The Insurance Institute for Highway Safety (IIHS) and Highway Loss Data Institute (HLDI) have submitted a second petition to federal regulators, advocating for the mandatory installation of antilock braking systems (ABS) on all new motorcycles in the United States. Despite significant progress in recent years, a substantial percentage of new U.S. motorcycles still lack ABS, contributing to preventable accidents and fatalities.
Why It Matters
The IIHS and HLDI’s petition highlights the need for improved motorcycle safety standards in the United States. While many other countries have already mandated ABS on motorcycles, the U.S. lags behind in adopting this life-saving technology. The evidence supporting ABS is compelling, with studies showing a significant reduction in fatal crash rates and collision insurance claims for motorcycles equipped with ABS. As motorcyclist crash fatalities continue to rise, action is needed to accelerate the adoption of ABS.
- IIHS and HLDI petition federal regulators for mandatory ABS on all new motorcycles.
- Numerous countries, including EU member states, the UK, Brazil, Japan, Taiwan, Australia, New Zealand, and India, have already mandated ABS.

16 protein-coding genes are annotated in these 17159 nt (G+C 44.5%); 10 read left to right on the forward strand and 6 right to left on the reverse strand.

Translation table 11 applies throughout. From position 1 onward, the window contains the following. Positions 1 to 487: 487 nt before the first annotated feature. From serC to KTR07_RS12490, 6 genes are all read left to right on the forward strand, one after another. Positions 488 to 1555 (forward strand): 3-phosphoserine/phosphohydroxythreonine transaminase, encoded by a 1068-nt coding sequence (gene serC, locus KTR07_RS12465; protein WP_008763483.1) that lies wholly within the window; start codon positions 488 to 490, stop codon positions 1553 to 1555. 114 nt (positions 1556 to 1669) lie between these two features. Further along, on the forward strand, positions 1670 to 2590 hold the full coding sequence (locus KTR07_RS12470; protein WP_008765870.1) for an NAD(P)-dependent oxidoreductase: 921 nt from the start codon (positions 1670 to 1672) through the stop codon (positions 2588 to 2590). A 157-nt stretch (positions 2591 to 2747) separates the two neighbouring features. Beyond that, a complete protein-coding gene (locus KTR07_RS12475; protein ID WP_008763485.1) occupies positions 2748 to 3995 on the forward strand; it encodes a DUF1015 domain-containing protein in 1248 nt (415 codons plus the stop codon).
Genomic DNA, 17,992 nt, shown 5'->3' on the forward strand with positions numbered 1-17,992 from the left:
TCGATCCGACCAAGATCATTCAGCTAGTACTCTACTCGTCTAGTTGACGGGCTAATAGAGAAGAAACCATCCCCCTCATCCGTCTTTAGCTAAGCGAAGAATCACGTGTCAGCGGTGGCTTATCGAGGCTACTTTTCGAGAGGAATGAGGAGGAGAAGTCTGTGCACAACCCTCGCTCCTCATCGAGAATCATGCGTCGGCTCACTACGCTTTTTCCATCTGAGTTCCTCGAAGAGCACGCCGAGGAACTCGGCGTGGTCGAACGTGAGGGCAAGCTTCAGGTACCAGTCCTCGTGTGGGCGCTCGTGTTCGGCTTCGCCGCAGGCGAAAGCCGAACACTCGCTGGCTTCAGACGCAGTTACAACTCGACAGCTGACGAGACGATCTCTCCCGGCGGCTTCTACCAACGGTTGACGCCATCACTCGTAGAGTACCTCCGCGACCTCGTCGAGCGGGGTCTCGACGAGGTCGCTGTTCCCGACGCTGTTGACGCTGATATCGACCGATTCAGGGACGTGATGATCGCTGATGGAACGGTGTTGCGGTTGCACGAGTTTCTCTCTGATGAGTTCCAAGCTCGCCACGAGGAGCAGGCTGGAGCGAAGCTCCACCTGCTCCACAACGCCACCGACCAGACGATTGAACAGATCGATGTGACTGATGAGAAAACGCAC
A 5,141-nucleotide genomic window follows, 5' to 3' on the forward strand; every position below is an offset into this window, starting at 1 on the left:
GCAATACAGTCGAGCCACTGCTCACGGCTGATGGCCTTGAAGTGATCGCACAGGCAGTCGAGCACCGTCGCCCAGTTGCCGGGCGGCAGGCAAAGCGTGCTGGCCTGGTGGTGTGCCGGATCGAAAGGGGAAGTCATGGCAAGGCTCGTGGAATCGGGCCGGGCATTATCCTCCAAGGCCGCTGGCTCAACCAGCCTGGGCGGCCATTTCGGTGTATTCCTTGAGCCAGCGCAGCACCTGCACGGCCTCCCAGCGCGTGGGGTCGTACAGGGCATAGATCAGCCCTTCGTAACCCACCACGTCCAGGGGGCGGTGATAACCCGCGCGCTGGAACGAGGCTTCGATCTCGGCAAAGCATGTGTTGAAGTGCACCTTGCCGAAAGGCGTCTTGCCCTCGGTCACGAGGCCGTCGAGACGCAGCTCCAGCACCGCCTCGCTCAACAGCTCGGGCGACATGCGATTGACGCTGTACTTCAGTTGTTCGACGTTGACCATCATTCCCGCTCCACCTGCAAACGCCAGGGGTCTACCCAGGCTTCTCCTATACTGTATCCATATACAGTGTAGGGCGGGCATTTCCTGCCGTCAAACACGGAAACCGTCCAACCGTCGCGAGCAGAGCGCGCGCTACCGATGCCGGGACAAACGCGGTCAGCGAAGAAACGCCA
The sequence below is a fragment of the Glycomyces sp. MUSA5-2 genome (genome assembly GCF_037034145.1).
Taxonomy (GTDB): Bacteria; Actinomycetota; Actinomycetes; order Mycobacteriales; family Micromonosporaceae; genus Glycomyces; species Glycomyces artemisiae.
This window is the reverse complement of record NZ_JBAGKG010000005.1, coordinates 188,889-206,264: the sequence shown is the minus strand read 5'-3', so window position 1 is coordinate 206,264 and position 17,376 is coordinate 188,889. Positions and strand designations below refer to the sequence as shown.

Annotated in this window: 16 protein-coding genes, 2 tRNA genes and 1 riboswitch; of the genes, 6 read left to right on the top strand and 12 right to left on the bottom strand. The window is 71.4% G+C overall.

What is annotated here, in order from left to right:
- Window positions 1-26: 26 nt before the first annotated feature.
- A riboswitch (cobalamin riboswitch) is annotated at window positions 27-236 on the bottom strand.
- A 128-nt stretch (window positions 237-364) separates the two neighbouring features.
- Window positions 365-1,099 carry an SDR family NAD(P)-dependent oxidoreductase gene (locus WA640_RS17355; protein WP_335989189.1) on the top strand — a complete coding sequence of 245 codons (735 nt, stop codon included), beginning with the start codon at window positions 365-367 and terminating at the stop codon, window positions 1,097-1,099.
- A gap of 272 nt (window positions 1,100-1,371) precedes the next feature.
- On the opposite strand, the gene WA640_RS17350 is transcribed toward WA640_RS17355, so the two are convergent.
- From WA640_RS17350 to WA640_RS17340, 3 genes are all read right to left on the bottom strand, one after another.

- Manufacturers have voluntarily increased the proportion of new U.S. motorcycles with ABS from 20% in 2013 to 59% in the current year.
- Recent studies show that motorcycles with optional ABS have 22% lower fatal crash rates and 21-24% lower collision insurance claims.
- Concerns about ABS on loose surfaces can be addressed through rulemaking, allowing riders to disable ABS when necessary.
With motorcyclist crash fatalities reaching alarming levels, the petition from IIHS and HLDI emphasizes the urgency of mandating ABS on all new motorcycles in the United States. While progress has been made, there is still much work to be done to ensure the safety of motorcyclists on American roads. Adopting the best practices in motorcycle safety is not only important for saving lives but also for aligning the U.S. with global safety standards.